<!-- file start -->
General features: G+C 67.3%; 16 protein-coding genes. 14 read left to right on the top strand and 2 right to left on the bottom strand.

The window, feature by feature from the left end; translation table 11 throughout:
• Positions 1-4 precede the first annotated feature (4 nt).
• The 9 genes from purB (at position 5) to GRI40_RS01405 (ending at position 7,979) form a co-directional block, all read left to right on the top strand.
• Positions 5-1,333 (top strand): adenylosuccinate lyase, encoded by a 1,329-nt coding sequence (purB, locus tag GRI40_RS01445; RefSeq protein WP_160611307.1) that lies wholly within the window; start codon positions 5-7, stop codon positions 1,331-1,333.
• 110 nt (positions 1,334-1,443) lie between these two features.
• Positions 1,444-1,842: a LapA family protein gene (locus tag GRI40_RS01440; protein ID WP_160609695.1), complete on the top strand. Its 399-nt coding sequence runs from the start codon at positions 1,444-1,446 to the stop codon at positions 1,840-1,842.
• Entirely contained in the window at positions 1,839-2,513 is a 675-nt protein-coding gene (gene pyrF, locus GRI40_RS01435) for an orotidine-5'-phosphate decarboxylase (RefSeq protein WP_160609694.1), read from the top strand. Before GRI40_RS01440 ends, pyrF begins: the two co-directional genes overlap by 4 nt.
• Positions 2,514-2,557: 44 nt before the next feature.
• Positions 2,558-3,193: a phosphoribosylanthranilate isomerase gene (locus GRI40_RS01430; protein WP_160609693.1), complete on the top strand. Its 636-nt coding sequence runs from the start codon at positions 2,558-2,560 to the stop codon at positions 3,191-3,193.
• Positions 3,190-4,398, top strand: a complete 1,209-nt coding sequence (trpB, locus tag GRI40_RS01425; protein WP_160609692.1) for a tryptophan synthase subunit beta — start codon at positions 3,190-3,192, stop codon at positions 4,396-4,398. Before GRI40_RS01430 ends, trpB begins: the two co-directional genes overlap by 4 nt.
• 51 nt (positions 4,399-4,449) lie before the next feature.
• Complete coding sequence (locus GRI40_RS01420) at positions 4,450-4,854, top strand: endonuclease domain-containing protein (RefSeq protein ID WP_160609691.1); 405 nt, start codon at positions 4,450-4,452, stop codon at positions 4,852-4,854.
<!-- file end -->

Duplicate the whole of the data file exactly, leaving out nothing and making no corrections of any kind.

General features: G+C 67.3%; 16 protein-coding genes. 14 read left to right on the top strand and 2 right to left on the bottom strand.

The window, feature by feature from the left end; translation table 11 throughout:
• Positions 1-4 precede the first annotated feature (4 nt).
• The 9 genes from purB (at position 5) to GRI40_RS01405 (ending at position 7,979) form a co-directional block, all read left to right on the top strand.
• Positions 5-1,333 (top strand): adenylosuccinate lyase, encoded by a 1,329-nt coding sequence (purB, locus tag GRI40_RS01445; RefSeq protein WP_160611307.1) that lies wholly within the window; start codon positions 5-7, stop codon positions 1,331-1,333.
• 110 nt (positions 1,334-1,443) lie between these two features.
• Positions 1,444-1,842: a LapA family protein gene (locus tag GRI40_RS01440; protein ID WP_160609695.1), complete on the top strand. Its 399-nt coding sequence runs from the start codon at positions 1,444-1,446 to the stop codon at positions 1,840-1,842.
• Entirely contained in the window at positions 1,839-2,513 is a 675-nt protein-coding gene (gene pyrF, locus GRI40_RS01435) for an orotidine-5'-phosphate decarboxylase (RefSeq protein WP_160609694.1), read from the top strand. Before GRI40_RS01440 ends, pyrF begins: the two co-directional genes overlap by 4 nt.
• Positions 2,514-2,557: 44 nt before the next feature.
• Positions 2,558-3,193: a phosphoribosylanthranilate isomerase gene (locus GRI40_RS01430; protein WP_160609693.1), complete on the top strand. Its 636-nt coding sequence runs from the start codon at positions 2,558-2,560 to the stop codon at positions 3,191-3,193.
• Positions 3,190-4,398, top strand: a complete 1,209-nt coding sequence (trpB, locus tag GRI40_RS01425; protein WP_160609692.1) for a tryptophan synthase subunit beta — start codon at positions 3,190-3,192, stop codon at positions 4,396-4,398. Before GRI40_RS01430 ends, trpB begins: the two co-directional genes overlap by 4 nt.
• 51 nt (positions 4,399-4,449) lie before the next feature.
• Complete coding sequence (locus GRI40_RS01420) at positions 4,450-4,854, top strand: endonuclease domain-containing protein (RefSeq protein ID WP_160609691.1); 405 nt, start codon at positions 4,450-4,452, stop codon at positions 4,852-4,854.